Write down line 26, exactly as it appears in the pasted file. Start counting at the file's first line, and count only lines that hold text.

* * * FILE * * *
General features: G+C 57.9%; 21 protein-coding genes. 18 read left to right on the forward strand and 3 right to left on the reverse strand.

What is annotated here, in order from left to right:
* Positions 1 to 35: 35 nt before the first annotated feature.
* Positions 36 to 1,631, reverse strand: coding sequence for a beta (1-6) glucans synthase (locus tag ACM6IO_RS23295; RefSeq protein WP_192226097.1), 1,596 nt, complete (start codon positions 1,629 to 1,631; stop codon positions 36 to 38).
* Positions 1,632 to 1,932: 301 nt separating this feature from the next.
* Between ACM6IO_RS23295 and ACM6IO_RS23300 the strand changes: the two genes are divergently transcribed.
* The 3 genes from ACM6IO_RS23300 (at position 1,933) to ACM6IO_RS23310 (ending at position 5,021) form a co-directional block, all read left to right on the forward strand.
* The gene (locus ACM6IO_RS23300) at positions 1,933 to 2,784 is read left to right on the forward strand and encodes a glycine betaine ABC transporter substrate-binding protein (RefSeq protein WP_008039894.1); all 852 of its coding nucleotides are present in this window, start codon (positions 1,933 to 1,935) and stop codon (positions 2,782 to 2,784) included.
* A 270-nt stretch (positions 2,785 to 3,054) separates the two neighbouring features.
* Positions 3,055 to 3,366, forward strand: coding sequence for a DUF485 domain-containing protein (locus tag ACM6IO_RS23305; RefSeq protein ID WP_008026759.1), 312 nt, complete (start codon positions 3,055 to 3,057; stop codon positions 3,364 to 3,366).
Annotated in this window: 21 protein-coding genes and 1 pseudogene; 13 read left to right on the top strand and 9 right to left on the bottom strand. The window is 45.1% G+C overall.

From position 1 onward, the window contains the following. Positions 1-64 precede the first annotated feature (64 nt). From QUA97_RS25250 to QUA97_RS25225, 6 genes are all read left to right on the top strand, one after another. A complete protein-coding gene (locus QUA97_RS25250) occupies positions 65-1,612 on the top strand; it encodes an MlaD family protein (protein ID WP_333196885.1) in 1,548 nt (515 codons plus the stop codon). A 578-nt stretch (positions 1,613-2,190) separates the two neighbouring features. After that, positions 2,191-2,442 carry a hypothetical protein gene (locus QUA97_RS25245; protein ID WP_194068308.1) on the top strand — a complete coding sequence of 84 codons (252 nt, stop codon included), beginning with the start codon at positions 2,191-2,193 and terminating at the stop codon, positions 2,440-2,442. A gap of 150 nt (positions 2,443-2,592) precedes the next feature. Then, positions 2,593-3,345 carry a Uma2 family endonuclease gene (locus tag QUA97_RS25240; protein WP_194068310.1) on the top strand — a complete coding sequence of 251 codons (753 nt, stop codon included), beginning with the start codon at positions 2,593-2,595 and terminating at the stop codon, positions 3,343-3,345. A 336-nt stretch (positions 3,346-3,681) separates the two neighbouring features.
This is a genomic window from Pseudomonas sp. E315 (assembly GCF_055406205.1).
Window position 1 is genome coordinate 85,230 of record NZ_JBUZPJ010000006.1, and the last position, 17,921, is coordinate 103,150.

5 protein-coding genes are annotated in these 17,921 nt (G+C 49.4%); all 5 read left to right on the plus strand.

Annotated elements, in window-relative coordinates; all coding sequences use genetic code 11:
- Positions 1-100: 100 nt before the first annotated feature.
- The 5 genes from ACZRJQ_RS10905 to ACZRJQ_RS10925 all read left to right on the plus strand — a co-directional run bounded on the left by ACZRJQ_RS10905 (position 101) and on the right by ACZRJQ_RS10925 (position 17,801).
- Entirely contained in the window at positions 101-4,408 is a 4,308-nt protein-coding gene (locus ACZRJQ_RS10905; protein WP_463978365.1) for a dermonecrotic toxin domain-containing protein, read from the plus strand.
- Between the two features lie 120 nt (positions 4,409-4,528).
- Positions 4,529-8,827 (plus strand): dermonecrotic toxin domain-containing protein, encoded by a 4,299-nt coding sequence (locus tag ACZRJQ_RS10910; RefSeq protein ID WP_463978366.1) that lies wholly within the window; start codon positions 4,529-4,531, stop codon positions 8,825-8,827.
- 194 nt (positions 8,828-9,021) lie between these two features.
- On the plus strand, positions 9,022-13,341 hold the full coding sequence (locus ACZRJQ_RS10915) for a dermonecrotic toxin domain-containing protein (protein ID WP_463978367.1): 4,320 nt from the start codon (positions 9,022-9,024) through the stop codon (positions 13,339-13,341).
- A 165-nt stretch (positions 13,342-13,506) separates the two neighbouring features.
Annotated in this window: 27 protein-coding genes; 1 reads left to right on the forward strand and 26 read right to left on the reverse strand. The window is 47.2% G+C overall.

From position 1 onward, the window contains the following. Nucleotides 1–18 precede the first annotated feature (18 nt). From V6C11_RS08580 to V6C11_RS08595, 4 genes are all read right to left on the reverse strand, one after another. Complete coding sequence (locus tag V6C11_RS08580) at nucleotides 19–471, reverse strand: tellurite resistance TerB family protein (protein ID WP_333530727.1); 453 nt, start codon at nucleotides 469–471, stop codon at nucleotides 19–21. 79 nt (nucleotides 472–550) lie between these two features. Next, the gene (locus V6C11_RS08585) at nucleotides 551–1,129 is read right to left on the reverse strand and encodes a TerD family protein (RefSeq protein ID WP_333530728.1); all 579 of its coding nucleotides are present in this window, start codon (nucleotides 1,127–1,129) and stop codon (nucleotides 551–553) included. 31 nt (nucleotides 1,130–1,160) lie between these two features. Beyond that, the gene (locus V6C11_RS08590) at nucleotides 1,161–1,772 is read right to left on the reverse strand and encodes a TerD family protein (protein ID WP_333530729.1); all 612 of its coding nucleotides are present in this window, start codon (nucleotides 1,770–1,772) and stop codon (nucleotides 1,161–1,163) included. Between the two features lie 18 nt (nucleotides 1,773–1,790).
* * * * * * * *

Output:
From position 1 onward, the window contains the following. Nucleotides 1–18 precede the first annotated feature (18 nt). From V6C11_RS08580 to V6C11_RS08595, 4 genes are all read right to left on the reverse strand, one after another. Complete coding sequence (locus tag V6C11_RS08580) at nucleotides 19–471, reverse strand: tellurite resistance TerB family protein (protein ID WP_333530727.1); 453 nt, start codon at nucleotides 469–471, stop codon at nucleotides 19–21. 79 nt (nucleotides 472–550) lie between these two features. Next, the gene (locus V6C11_RS08585) at nucleotides 551–1,129 is read right to left on the reverse strand and encodes a TerD family protein (RefSeq protein ID WP_333530728.1); all 579 of its coding nucleotides are present in this window, start codon (nucleotides 1,127–1,129) and stop codon (nucleotides 551–553) included. 31 nt (nucleotides 1,130–1,160) lie between these two features. Beyond that, the gene (locus V6C11_RS08590) at nucleotides 1,161–1,772 is read right to left on the reverse strand and encodes a TerD family protein (protein ID WP_333530729.1); all 612 of its coding nucleotides are present in this window, start codon (nucleotides 1,770–1,772) and stop codon (nucleotides 1,161–1,163) included. Between the two features lie 18 nt (nucleotides 1,773–1,790).